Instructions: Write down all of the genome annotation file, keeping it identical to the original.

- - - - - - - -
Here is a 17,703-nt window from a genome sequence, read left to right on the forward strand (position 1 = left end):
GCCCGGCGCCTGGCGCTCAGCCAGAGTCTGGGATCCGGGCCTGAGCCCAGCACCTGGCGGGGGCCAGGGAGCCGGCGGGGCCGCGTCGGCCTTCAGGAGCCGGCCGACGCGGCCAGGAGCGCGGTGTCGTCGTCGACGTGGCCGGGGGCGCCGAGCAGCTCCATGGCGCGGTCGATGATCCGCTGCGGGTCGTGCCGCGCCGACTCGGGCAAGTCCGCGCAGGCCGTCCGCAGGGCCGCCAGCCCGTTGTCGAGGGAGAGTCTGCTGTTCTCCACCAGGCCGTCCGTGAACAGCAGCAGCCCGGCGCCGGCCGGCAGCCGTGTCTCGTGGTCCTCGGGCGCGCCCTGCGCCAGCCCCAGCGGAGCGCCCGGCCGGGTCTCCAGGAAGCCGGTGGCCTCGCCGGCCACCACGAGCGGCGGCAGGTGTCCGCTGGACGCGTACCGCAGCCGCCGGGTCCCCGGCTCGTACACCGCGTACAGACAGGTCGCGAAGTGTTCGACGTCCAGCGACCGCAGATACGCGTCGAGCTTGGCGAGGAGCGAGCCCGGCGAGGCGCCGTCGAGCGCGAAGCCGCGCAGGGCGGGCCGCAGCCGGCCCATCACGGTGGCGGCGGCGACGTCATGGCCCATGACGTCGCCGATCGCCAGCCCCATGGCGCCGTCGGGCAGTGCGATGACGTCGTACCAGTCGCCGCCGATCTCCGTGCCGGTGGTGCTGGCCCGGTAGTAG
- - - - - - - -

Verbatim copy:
Here is a 17,703-nt window from a genome sequence, read left to right on the forward strand (position 1 = left end):
GCCCGGCGCCTGGCGCTCAGCCAGAGTCTGGGATCCGGGCCTGAGCCCAGCACCTGGCGGGGGCCAGGGAGCCGGCGGGGCCGCGTCGGCCTTCAGGAGCCGGCCGACGCGGCCAGGAGCGCGGTGTCGTCGTCGACGTGGCCGGGGGCGCCGAGCAGCTCCATGGCGCGGTCGATGATCCGCTGCGGGTCGTGCCGCGCCGACTCGGGCAAGTCCGCGCAGGCCGTCCGCAGGGCCGCCAGCCCGTTGTCGAGGGAGAGTCTGCTGTTCTCCACCAGGCCGTCCGTGAACAGCAGCAGCCCGGCGCCGGCCGGCAGCCGTGTCTCGTGGTCCTCGGGCGCGCCCTGCGCCAGCCCCAGCGGAGCGCCCGGCCGGGTCTCCAGGAAGCCGGTGGCCTCGCCGGCCACCACGAGCGGCGGCAGGTGTCCGCTGGACGCGTACCGCAGCCGCCGGGTCCCCGGCTCGTACACCGCGTACAGACAGGTCGCGAAGTGTTCGACGTCCAGCGACCGCAGATACGCGTCGAGCTTGGCGAGGAGCGAGCCCGGCGAGGCGCCGTCGAGCGCGAAGCCGCGCAGGGCGGGCCGCAGCCGGCCCATCACGGTGGCGGCGGCGACGTCATGGCCCATGACGTCGCCGATCGCCAGCCCCATGGCGCCGTCGGGCAGTGCGATGACGTCGTACCAGTCGCCGCCGATCTCCGTGCCGGTGGTGCTGGCCCGGTAGTAG